China slams the door on tennis player’s sexual assault allegation
Calls mount for investigation of Peng Shuai’s claim against former vice-premier Zhang Gaoli
Beijing — Tennis star Peng Shuai’s allegation of sexual assault and its aftermath have brought the realities of China’s censorship and secrecy around its leadership to global attention just as Beijing prepares to host the Olympics.
Peng, who was not publicly heard from for nearly three weeks after alleging that former vice-premier Zhang Gaoli sexually assaulted her, told International Olympic Committee president Thomas Bach on Sunday by video call that she was safe and well.
The Women's Tennis Association (WTA), which has led calls for an investigation into her allegations, remained unconvinced. Some Western governments and top current and former tennis players have called for reassurance that Peng is safe.
While the international furore has been awkward, experts say the priority for an increasingly confident Beijing is avoiding embarrassment at home for the ruling Communist Party and President Xi Jinping, an approach it will probably stick with even as the Olympics puts it on the global stage.
“For some years now, China has responded to negative global attention either by giving an unconvincing explanation, or by stoically pretending the criticism isn’t there,” said Zhang Ming, a retired professor of politics at Renmin University.
The country’s censorship machine has allowed it to suppress the scandal domestically in its tightly controlled cyberspace. Censors quickly deleted Peng’s post on the Twitter-like Weibo on November 2, and the topic remains blocked from direct online discussion, forcing people to use linguistic trickery to work around it.
But Beijing’s attempts to control the narrative have jarred overseas audiences, and the case of Peng — a former Olympian and doubles world number one — has added fuel to calls from rights groups and some politicians for boycotts of the Winter Games in February.
Efforts by Chinese state media journalists to allay concerns on Twitter, including the posting of a purported email from Peng saying, “I’ve just been resting at home and everything is fine”, were criticised by the WTA and some rights groups as unconvincing. Twitter is blocked in China and those journalists have not posted the same content on Chinese social media platforms.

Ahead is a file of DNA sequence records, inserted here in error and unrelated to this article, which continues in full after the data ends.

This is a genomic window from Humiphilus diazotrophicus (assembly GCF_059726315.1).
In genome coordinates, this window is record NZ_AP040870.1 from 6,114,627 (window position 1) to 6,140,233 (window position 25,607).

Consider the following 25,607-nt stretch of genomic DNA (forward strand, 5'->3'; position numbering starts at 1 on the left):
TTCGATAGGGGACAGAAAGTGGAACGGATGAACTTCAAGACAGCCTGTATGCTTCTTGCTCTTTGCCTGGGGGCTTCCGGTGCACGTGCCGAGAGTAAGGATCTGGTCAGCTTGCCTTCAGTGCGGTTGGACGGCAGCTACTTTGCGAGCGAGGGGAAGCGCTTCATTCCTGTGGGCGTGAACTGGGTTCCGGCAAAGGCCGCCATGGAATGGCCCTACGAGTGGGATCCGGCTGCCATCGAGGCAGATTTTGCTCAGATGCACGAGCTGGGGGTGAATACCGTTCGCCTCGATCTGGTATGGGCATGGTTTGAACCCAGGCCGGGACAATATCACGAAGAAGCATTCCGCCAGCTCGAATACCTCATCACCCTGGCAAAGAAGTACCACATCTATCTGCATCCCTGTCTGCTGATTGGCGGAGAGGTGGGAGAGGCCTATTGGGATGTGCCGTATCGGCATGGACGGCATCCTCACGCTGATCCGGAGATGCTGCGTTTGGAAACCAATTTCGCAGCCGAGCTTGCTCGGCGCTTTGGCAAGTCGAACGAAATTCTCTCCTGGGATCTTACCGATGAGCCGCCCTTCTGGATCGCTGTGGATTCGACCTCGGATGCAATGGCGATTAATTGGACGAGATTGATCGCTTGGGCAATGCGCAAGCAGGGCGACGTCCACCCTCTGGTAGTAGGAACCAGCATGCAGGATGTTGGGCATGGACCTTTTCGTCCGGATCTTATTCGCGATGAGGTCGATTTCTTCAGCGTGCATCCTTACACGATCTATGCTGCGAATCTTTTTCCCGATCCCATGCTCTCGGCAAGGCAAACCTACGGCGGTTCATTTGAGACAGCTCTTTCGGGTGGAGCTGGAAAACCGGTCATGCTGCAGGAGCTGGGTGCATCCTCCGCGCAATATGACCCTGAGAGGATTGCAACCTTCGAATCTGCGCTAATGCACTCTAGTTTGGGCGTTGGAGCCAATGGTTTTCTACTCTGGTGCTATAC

Officials in China often speak about how the country must “tell China’s story well” on the global stage, said David Bandurski of the China Media Project, a research organisation in Hong Kong. “In a single stroke, the Peng case has exposed the bankruptcy of these ambitions,” he said.
China’s State Council Information Office did not immediately respond to a request for comment.
China’s foreign ministry has said Peng’s allegation was not a diplomatic question, despite the concerns raised by the UK, the US, and France.
On Tuesday, Chinese foreign ministry spokesperson Zhao Lijian urged “certain people” to stop the “malicious hyping” and “politicisation” of the issue.
‘The thing people talked about’
While the Chinese government has been silent on Peng’s allegations, Global Times editor-in-chief Hu Xijin, a prominent state media journalist, has continued to comment on the case on Twitter, serving as de facto messenger to the world outside. He has not mentioned Zhang, the former vice-premier, referring only to “the thing people talked about”.
But the episode is adding to calls for an Olympic boycott from rights groups and others already critical of Beijing over its policies in Hong Kong and the treatment of minority Uyghurs in the western region of Xinjiang. President Joe Biden has said the US is considering a diplomatic boycott, meaning no US officials would attend the opening ceremony.
Temporary disappearances from public life after a scrape with authority are not unheard of in China. Alibaba founder Jack Ma disappeared from view for three months after blasting Chinese regulators in a speech last October.
Fan Bingbing, an A-list movie star who appeared in the X-Men and Iron Man franchises, vanished from the public eye for four months in 2019 with no reason given until she was fined more than $120m by Chinese authorities for evading taxes.
The episode also demonstrated the extreme secrecy surrounding the country’s ruling elite, with few details of their personal lives publicly available. Zhang, who retired from public life in 2018, has not commented on the situation.
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